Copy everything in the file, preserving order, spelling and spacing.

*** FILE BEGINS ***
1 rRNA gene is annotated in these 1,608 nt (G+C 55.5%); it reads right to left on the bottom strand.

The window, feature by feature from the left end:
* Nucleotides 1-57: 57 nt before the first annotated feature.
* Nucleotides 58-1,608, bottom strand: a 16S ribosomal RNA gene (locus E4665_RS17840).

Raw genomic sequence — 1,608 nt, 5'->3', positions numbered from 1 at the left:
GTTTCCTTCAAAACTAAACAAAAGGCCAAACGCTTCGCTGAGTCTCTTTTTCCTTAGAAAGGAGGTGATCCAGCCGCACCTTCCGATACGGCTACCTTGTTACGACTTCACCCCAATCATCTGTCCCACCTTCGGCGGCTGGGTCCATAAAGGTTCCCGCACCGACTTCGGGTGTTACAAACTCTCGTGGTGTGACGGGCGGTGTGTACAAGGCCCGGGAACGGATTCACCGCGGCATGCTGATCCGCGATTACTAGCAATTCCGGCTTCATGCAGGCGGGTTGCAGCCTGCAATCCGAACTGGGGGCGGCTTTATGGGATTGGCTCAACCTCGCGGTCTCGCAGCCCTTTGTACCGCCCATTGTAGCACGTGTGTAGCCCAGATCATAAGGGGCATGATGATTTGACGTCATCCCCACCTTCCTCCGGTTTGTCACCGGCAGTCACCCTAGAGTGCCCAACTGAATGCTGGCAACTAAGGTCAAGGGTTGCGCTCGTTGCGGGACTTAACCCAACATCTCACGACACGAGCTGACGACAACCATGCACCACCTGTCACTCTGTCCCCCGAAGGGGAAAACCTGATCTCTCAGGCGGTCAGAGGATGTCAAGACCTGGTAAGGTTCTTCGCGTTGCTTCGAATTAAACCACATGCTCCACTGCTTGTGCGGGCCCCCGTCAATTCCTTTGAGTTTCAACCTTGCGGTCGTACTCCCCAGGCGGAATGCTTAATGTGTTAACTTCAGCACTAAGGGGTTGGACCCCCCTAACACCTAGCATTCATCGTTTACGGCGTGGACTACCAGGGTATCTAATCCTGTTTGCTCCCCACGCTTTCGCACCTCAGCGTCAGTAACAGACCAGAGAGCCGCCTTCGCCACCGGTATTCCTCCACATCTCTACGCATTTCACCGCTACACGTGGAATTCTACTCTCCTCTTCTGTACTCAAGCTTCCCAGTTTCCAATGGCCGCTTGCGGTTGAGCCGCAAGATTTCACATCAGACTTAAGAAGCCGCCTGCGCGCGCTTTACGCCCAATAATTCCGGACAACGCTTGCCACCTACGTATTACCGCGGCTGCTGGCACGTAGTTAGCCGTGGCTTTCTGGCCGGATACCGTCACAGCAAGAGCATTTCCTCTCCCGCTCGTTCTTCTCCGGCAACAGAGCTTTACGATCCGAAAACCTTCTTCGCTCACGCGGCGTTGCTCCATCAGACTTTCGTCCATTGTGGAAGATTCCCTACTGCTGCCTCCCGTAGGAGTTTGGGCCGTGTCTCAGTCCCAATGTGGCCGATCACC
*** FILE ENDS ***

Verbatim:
1 rRNA gene is annotated in these 1,608 nt (G+C 55.5%); it reads right to left on the bottom strand.

The window, feature by feature from the left end:
* Nucleotides 1-57: 57 nt before the first annotated feature.
* Nucleotides 58-1,608, bottom strand: a 16S ribosomal RNA gene (locus E4665_RS17840).

Raw genomic sequence — 1,608 nt, 5'->3', positions numbered from 1 at the left:
GTTTCCTTCAAAACTAAACAAAAGGCCAAACGCTTCGCTGAGTCTCTTTTTCCTTAGAAAGGAGGTGATCCAGCCGCACCTTCCGATACGGCTACCTTGTTACGACTTCACCCCAATCATCTGTCCCACCTTCGGCGGCTGGGTCCATAAAGGTTCCCGCACCGACTTCGGGTGTTACAAACTCTCGTGGTGTGACGGGCGGTGTGTACAAGGCCCGGGAACGGATTCACCGCGGCATGCTGATCCGCGATTACTAGCAATTCCGGCTTCATGCAGGCGGGTTGCAGCCTGCAATCCGAACTGGGGGCGGCTTTATGGGATTGGCTCAACCTCGCGGTCTCGCAGCCCTTTGTACCGCCCATTGTAGCACGTGTGTAGCCCAGATCATAAGGGGCATGATGATTTGACGTCATCCCCACCTTCCTCCGGTTTGTCACCGGCAGTCACCCTAGAGTGCCCAACTGAATGCTGGCAACTAAGGTCAAGGGTTGCGCTCGTTGCGGGACTTAACCCAACATCTCACGACACGAGCTGACGACAACCATGCACCACCTGTCACTCTGTCCCCCGAAGGGGAAAACCTGATCTCTCAGGCGGTCAGAGGATGTCAAGACCTGGTAAGGTTCTTCGCGTTGCTTCGAATTAAACCACATGCTCCACTGCTTGTGCGGGCCCCCGTCAATTCCTTTGAGTTTCAACCTTGCGGTCGTACTCCCCAGGCGGAATGCTTAATGTGTTAACTTCAGCACTAAGGGGTTGGACCCCCCTAACACCTAGCATTCATCGTTTACGGCGTGGACTACCAGGGTATCTAATCCTGTTTGCTCCCCACGCTTTCGCACCTCAGCGTCAGTAACAGACCAGAGAGCCGCCTTCGCCACCGGTATTCCTCCACATCTCTACGCATTTCACCGCTACACGTGGAATTCTACTCTCCTCTTCTGTACTCAAGCTTCCCAGTTTCCAATGGCCGCTTGCGGTTGAGCCGCAAGATTTCACATCAGACTTAAGAAGCCGCCTGCGCGCGCTTTACGCCCAATAATTCCGGACAACGCTTGCCACCTACGTATTACCGCGGCTGCTGGCACGTAGTTAGCCGTGGCTTTCTGGCCGGATACCGTCACAGCAAGAGCATTTCCTCTCCCGCTCGTTCTTCTCCGGCAACAGAGCTTTACGATCCGAAAACCTTCTTCGCTCACGCGGCGTTGCTCCATCAGACTTTCGTCCATTGTGGAAGATTCCCTACTGCTGCCTCCCGTAGGAGTTTGGGCCGTGTCTCAGTCCCAATGTGGCCGATCACC